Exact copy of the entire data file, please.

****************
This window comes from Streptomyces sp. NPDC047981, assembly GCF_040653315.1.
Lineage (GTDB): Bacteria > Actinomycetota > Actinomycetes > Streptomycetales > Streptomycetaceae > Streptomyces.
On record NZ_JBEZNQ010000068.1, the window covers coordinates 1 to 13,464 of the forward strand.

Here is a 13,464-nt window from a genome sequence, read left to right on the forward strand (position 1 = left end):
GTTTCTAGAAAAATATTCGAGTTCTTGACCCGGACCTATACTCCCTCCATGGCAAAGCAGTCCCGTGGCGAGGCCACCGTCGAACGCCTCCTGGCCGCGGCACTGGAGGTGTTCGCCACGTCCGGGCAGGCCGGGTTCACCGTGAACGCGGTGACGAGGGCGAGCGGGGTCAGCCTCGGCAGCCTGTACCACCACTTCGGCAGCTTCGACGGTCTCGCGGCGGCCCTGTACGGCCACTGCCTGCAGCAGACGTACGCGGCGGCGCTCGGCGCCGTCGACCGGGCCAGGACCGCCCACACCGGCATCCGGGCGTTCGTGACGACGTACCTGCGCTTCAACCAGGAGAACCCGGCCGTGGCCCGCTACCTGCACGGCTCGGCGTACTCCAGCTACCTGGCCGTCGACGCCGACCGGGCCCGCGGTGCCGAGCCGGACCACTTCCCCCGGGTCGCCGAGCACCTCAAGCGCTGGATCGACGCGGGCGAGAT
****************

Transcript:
This window comes from Streptomyces sp. NPDC047981, assembly GCF_040653315.1.
Lineage (GTDB): Bacteria > Actinomycetota > Actinomycetes > Streptomycetales > Streptomycetaceae > Streptomyces.
On record NZ_JBEZNQ010000068.1, the window covers coordinates 1 to 13,464 of the forward strand.

Here is a 13,464-nt window from a genome sequence, read left to right on the forward strand (position 1 = left end):
GTTTCTAGAAAAATATTCGAGTTCTTGACCCGGACCTATACTCCCTCCATGGCAAAGCAGTCCCGTGGCGAGGCCACCGTCGAACGCCTCCTGGCCGCGGCACTGGAGGTGTTCGCCACGTCCGGGCAGGCCGGGTTCACCGTGAACGCGGTGACGAGGGCGAGCGGGGTCAGCCTCGGCAGCCTGTACCACCACTTCGGCAGCTTCGACGGTCTCGCGGCGGCCCTGTACGGCCACTGCCTGCAGCAGACGTACGCGGCGGCGCTCGGCGCCGTCGACCGGGCCAGGACCGCCCACACCGGCATCCGGGCGTTCGTGACGACGTACCTGCGCTTCAACCAGGAGAACCCGGCCGTGGCCCGCTACCTGCACGGCTCGGCGTACTCCAGCTACCTGGCCGTCGACGCCGACCGGGCCCGCGGTGCCGAGCCGGACCACTTCCCCCGGGTCGCCGAGCACCTCAAGCGCTGGATCGACGCGGGCGAGAT